The fantastic imagination of JeeYoung Lee

Exploring notions of identity, Korean artist JeeYoung Lee creates surreal, fantastical dreamscapes and photographs herself within them.

“The images I create come from my personal stories; I analyse the story over and over again in the process of building the set,” Lee says. “I want my audience to take a conceptual approach and take the time to self-reflect.”

During this year’s OzAsia Festival, a series of photographic works by Lee, as well as an immersive installation inspired by the Australian landscape, will be on display at the Adelaide Festival Centre. These works explore the idea that we might be different in terms of culture and where we live, but we often have similar experiences and emotions.

Monsoon Season, JeeYoung Lee
Monsoon Season, JeeYoung Lee

“I want the audience to empathise with the photos and get in touch with common emotions we experience,” Lee says. “My goal is to transcend cultural limitations and language barriers, reaching out to people’s hearts.

Lee’s photographs are personal, allowing her the opportunity to self-analyse. “My scenescapes are inspired by various relationships and circumstances, experiences and memories, as well as emotions such as heartbreak, anxiety, hope and frustration,” she says. “They also reflect the challenges I have experienced as an artist and my effort to overcome them.”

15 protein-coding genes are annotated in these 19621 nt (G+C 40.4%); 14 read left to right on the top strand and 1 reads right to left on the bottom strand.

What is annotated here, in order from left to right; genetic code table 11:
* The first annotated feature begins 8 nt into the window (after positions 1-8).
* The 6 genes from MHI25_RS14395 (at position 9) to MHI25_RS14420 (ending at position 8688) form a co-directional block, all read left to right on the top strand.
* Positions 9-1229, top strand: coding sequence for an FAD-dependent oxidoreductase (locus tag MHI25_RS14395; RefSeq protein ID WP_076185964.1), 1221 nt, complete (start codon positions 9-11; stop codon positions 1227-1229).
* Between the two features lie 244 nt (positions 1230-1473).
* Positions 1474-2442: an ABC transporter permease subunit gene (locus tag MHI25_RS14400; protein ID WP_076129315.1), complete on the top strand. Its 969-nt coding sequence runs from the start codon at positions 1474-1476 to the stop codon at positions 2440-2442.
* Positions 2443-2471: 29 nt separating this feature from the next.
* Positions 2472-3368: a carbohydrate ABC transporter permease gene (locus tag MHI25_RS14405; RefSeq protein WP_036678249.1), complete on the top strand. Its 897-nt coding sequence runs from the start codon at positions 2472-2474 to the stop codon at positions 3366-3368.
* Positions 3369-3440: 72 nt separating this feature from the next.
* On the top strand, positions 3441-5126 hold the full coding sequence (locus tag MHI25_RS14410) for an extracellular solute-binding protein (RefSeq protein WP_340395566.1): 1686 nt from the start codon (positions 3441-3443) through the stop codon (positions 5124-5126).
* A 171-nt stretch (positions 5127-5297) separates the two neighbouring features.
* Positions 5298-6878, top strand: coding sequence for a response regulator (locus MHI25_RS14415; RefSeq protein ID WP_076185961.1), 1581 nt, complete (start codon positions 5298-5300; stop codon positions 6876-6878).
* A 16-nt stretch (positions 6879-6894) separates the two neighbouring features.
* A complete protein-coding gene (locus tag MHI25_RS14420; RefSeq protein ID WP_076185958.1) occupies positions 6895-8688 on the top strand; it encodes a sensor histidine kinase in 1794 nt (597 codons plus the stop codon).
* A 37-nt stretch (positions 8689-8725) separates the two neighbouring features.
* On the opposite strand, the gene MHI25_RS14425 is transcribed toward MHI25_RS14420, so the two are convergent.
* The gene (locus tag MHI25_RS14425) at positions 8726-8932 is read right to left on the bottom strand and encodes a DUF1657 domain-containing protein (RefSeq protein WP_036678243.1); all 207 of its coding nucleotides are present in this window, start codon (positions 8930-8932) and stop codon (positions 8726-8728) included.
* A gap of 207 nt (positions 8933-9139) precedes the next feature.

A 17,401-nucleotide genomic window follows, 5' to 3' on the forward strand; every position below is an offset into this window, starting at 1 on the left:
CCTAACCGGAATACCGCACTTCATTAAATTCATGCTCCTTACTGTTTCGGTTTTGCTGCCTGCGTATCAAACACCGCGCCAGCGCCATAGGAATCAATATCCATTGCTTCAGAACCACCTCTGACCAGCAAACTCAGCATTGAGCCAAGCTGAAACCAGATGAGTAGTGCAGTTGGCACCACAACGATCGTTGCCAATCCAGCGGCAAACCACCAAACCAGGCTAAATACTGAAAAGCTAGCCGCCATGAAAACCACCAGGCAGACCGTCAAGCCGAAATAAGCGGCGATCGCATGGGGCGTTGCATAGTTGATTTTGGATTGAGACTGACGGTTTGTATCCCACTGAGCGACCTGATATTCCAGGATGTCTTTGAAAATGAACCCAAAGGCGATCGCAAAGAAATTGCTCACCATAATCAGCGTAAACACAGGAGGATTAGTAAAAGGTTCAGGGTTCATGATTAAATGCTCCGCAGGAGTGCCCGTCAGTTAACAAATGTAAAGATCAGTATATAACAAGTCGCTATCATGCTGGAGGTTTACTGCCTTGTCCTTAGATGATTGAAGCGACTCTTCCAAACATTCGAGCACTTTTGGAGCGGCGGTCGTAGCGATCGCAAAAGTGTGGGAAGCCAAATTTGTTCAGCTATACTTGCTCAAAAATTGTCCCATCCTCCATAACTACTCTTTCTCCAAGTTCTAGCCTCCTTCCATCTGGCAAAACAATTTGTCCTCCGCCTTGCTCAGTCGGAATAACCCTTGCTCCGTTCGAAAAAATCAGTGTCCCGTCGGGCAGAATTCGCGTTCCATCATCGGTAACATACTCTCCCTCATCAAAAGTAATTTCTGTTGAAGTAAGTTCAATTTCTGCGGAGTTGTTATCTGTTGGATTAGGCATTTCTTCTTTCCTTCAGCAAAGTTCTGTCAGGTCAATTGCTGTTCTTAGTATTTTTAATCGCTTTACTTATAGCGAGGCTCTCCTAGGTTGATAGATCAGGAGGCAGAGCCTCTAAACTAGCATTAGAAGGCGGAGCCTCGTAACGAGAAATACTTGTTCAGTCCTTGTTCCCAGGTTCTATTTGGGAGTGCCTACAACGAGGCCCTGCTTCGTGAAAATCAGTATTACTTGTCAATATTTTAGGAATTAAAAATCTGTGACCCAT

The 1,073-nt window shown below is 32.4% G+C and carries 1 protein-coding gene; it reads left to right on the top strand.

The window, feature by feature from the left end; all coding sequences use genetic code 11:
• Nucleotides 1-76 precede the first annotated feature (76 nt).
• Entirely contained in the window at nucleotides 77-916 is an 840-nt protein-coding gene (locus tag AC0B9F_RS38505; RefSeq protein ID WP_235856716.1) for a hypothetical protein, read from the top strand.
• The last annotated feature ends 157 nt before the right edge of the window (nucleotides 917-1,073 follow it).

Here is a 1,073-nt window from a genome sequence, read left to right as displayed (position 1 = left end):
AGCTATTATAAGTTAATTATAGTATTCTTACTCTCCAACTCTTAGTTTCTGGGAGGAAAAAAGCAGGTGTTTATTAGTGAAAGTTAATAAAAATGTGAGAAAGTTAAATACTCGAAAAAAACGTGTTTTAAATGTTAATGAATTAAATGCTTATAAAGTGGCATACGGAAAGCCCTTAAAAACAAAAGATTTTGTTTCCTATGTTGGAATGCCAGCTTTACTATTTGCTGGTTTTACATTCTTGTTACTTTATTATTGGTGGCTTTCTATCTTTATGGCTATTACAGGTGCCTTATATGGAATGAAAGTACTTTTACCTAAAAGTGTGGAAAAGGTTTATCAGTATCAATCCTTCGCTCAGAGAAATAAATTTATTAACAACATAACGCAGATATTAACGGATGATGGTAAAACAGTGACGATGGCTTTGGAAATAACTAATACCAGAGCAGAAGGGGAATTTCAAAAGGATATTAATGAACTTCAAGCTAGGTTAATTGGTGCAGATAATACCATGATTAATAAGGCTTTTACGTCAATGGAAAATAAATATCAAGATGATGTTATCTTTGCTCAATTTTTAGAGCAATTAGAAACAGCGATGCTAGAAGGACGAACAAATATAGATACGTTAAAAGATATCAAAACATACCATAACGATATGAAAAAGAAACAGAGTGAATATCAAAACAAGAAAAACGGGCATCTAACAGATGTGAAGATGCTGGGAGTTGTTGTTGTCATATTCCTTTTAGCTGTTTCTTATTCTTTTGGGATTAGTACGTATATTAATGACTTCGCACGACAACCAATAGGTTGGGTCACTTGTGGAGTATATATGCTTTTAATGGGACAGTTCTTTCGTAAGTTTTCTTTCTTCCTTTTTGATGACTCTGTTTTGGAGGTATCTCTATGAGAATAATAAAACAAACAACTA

While the work focuses on her life, Lee uses metaphors so she doesn’t limit the audience’s interpretation, allowing the viewer to apply their own life experience to the works.

JeeYoung Lee
JeeYoung Lee

“I hope the audiences discover a story of their own. I want my photos to trigger emotions and memories that have been tucked away in a dark place,” she says.

Lee’s work also reflects what life is like for a female artist living in a conservative country such as South Korea.

“I believe the toils of living here as a woman, and the social pressure to overachieve or be left behind, is reflected in my work,” she explains. “Living here as an artist presents unique challenges, and I feel this is also an important subject in my photographs.”

JeeYoung Lee
Festival Theatre Foyer, Gallery 3
Wednesday, October 24 to Friday, November 30

Main image:
Resurrection, JeeYoung Lee

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